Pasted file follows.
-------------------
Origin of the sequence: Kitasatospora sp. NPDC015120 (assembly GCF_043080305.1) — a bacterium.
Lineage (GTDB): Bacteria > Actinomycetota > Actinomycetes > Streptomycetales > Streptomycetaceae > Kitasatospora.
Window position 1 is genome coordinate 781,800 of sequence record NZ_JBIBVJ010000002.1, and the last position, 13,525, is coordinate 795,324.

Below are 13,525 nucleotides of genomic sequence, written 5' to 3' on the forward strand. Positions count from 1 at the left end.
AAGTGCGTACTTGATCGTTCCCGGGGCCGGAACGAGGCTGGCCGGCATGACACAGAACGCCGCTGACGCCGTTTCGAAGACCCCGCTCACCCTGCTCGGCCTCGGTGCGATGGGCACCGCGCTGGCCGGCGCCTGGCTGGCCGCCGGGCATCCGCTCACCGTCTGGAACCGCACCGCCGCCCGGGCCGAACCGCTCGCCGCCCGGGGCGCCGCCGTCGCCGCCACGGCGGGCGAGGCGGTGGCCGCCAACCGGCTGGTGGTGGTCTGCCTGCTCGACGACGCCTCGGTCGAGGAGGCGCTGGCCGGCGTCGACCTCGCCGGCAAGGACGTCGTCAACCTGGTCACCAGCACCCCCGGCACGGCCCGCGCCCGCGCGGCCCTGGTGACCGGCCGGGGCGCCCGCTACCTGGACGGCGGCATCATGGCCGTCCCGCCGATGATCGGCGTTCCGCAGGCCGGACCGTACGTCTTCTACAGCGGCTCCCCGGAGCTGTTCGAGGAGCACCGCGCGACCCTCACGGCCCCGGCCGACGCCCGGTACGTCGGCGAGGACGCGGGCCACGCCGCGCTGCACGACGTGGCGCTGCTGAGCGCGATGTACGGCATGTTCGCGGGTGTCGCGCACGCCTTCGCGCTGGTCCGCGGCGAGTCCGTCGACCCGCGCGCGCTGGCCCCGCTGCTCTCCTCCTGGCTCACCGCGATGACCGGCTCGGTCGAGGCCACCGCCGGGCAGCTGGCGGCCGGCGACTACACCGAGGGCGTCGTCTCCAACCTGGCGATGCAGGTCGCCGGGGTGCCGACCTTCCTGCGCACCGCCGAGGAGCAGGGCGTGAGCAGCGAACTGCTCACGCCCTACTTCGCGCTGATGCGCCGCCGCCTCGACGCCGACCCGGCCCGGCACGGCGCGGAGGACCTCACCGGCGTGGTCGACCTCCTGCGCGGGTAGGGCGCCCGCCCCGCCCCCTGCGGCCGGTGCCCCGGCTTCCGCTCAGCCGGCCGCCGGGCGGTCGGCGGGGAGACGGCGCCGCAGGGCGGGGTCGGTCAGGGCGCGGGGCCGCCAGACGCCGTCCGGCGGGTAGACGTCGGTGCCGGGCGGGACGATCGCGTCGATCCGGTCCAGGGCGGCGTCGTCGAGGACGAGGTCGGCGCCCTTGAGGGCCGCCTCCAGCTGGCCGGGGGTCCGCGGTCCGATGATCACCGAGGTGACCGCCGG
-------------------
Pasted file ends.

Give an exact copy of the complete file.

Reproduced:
Origin of the sequence: Kitasatospora sp. NPDC015120 (assembly GCF_043080305.1) — a bacterium.
Lineage (GTDB): Bacteria > Actinomycetota > Actinomycetes > Streptomycetales > Streptomycetaceae > Kitasatospora.
Window position 1 is genome coordinate 781,800 of sequence record NZ_JBIBVJ010000002.1, and the last position, 13,525, is coordinate 795,324.

Below are 13,525 nucleotides of genomic sequence, written 5' to 3' on the forward strand. Positions count from 1 at the left end.
AAGTGCGTACTTGATCGTTCCCGGGGCCGGAACGAGGCTGGCCGGCATGACACAGAACGCCGCTGACGCCGTTTCGAAGACCCCGCTCACCCTGCTCGGCCTCGGTGCGATGGGCACCGCGCTGGCCGGCGCCTGGCTGGCCGCCGGGCATCCGCTCACCGTCTGGAACCGCACCGCCGCCCGGGCCGAACCGCTCGCCGCCCGGGGCGCCGCCGTCGCCGCCACGGCGGGCGAGGCGGTGGCCGCCAACCGGCTGGTGGTGGTCTGCCTGCTCGACGACGCCTCGGTCGAGGAGGCGCTGGCCGGCGTCGACCTCGCCGGCAAGGACGTCGTCAACCTGGTCACCAGCACCCCCGGCACGGCCCGCGCCCGCGCGGCCCTGGTGACCGGCCGGGGCGCCCGCTACCTGGACGGCGGCATCATGGCCGTCCCGCCGATGATCGGCGTTCCGCAGGCCGGACCGTACGTCTTCTACAGCGGCTCCCCGGAGCTGTTCGAGGAGCACCGCGCGACCCTCACGGCCCCGGCCGACGCCCGGTACGTCGGCGAGGACGCGGGCCACGCCGCGCTGCACGACGTGGCGCTGCTGAGCGCGATGTACGGCATGTTCGCGGGTGTCGCGCACGCCTTCGCGCTGGTCCGCGGCGAGTCCGTCGACCCGCGCGCGCTGGCCCCGCTGCTCTCCTCCTGGCTCACCGCGATGACCGGCTCGGTCGAGGCCACCGCCGGGCAGCTGGCGGCCGGCGACTACACCGAGGGCGTCGTCTCCAACCTGGCGATGCAGGTCGCCGGGGTGCCGACCTTCCTGCGCACCGCCGAGGAGCAGGGCGTGAGCAGCGAACTGCTCACGCCCTACTTCGCGCTGATGCGCCGCCGCCTCGACGCCGACCCGGCCCGGCACGGCGCGGAGGACCTCACCGGCGTGGTCGACCTCCTGCGCGGGTAGGGCGCCCGCCCCGCCCCCTGCGGCCGGTGCCCCGGCTTCCGCTCAGCCGGCCGCCGGGCGGTCGGCGGGGAGACGGCGCCGCAGGGCGGGGTCGGTCAGGGCGCGGGGCCGCCAGACGCCGTCCGGCGGGTAGACGTCGGTGCCGGGCGGGACGATCGCGTCGATCCGGTCCAGGGCGGCGTCGTCGAGGACGAGGTCGGCGCCCTTGAGGGCCGCCTCCAGCTGGCCGGGGGTCCGCGGTCCGATGATCACCGAGGTGACCGCCGG